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THE SCHOOL ROOM.
In an establishment where circumstance and the personal influence of the teacher, as well as mutual example, fill so important a place among the means of attaining the purpose which is in view, the choice of a suitable room is of very principal moment.
On this subject, some general principles may be laid down, which will distinguish those things which are absolutely necessary to the real efficiency of the system, from those which are only desirable.
In the choice of a room, then, it will have sufficiently appeared, that cheerfulness, light, freedom of air, and of dimension, must always be consulted. The walls should, if possible, be spacious, and the roof or ceiling lofty.
The size of the room must be regulated by the number of the children who are to be educated in it. There should be space for the whole of the school with the exception of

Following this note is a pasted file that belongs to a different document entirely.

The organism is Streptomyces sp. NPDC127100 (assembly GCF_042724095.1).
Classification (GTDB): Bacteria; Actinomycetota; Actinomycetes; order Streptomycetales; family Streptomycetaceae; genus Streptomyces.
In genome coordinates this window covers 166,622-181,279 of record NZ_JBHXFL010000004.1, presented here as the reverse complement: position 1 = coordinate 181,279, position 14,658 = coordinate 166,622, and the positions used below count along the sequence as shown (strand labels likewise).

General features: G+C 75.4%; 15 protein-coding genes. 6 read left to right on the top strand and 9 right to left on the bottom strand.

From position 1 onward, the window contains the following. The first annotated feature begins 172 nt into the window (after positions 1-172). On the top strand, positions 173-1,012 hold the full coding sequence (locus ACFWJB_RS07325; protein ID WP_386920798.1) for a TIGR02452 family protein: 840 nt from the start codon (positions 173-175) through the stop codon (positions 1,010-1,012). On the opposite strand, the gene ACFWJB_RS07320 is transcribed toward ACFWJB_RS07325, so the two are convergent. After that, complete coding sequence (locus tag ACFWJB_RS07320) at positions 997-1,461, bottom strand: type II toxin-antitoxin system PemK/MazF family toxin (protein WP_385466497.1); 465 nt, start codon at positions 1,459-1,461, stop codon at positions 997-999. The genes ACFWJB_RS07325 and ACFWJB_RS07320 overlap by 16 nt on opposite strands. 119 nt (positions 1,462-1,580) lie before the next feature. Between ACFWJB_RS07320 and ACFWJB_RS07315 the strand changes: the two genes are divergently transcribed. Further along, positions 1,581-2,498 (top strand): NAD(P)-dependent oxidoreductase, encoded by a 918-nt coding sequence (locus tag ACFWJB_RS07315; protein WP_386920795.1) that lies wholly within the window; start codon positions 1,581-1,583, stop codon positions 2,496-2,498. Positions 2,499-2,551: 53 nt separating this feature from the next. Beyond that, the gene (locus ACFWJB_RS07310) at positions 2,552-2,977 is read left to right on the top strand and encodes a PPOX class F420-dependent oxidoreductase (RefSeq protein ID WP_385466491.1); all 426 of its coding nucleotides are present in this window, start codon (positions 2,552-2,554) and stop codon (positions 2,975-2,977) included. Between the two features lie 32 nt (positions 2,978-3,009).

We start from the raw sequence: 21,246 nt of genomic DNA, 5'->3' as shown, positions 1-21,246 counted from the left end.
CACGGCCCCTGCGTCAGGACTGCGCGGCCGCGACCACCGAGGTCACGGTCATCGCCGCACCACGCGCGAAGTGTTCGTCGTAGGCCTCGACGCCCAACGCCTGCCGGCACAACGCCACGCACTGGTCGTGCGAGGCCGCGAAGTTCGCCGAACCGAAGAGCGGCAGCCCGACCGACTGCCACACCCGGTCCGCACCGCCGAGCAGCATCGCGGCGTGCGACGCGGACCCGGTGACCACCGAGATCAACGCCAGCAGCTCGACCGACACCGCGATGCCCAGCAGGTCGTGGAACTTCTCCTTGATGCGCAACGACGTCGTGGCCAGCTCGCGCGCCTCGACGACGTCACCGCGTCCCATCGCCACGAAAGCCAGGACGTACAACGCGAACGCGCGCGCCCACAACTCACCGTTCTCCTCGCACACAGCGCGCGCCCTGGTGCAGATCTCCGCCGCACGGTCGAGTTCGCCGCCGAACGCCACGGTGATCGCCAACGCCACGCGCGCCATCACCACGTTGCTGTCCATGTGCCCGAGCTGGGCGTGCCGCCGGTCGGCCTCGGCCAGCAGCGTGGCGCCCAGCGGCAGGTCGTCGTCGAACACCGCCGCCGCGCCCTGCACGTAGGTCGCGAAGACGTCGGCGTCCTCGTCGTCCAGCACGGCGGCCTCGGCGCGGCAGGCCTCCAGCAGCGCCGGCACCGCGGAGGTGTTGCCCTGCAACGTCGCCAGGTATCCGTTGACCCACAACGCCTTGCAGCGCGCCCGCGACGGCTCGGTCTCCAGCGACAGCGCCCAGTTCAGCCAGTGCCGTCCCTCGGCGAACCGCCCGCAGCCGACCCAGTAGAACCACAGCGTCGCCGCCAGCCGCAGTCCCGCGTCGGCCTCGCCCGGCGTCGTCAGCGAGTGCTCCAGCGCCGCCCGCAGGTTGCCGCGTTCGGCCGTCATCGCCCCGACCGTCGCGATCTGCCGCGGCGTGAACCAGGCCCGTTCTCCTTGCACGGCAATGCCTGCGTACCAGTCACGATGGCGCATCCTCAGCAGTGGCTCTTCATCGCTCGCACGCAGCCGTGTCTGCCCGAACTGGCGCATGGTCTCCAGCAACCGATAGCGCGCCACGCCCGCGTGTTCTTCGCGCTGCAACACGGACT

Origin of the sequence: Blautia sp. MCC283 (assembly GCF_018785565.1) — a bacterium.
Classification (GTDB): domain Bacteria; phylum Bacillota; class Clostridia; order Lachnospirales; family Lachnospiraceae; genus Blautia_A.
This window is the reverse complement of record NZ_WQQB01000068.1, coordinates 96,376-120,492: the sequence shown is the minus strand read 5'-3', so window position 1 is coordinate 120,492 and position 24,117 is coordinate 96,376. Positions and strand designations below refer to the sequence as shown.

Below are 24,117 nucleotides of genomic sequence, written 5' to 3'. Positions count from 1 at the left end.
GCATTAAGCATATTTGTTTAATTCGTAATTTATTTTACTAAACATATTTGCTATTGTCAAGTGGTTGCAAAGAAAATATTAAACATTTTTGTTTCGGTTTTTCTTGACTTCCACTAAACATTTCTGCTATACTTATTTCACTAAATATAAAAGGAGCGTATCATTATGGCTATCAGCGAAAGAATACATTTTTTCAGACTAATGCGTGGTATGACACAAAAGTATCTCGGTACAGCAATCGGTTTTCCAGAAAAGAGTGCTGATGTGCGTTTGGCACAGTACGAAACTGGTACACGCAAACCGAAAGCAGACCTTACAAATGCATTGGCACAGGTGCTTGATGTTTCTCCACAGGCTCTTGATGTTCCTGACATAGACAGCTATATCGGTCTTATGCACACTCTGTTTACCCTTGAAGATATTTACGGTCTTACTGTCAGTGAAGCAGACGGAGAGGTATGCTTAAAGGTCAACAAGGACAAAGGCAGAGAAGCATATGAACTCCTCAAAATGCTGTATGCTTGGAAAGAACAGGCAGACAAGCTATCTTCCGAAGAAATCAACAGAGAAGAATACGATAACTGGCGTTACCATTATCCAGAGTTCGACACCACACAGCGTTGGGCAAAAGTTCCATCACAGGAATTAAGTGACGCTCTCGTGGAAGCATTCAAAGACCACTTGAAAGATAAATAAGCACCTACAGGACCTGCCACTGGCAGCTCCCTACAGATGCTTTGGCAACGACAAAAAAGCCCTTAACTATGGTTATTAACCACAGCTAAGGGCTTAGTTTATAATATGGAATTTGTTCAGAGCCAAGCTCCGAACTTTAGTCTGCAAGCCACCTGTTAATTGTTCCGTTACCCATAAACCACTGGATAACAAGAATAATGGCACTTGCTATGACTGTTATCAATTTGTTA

the monitors, to sit around the room on seats affixed to the walls, that the area may be perfectly free.
The average of one foot to a child is sufficient.
As one of the principal objects in these establishments is to gain and fix the attention of the school on one spot, and on one person, the form of the room should, if possible, be such as to cause the infants the least personal trouble and effort in doing so.
It is desirable farther, that the voice of the teacher should be equally heard, without effort on his part, and that his person should be seen with equal distinctness, at all the most distant points in the room. If he be obliged to raise his voice, in order to be heard by those who are at a greater distance than others, his tone will almost necessarily seem to approach to that of anger; and the good feelings of his little flock will in consequence be disturbed; whilst, on the other hand, distance will encourage carelessness in those whose attention is not yet sufficiently secured.
It will appear, from these remarks, that one decided aim in the choice and the fitting up of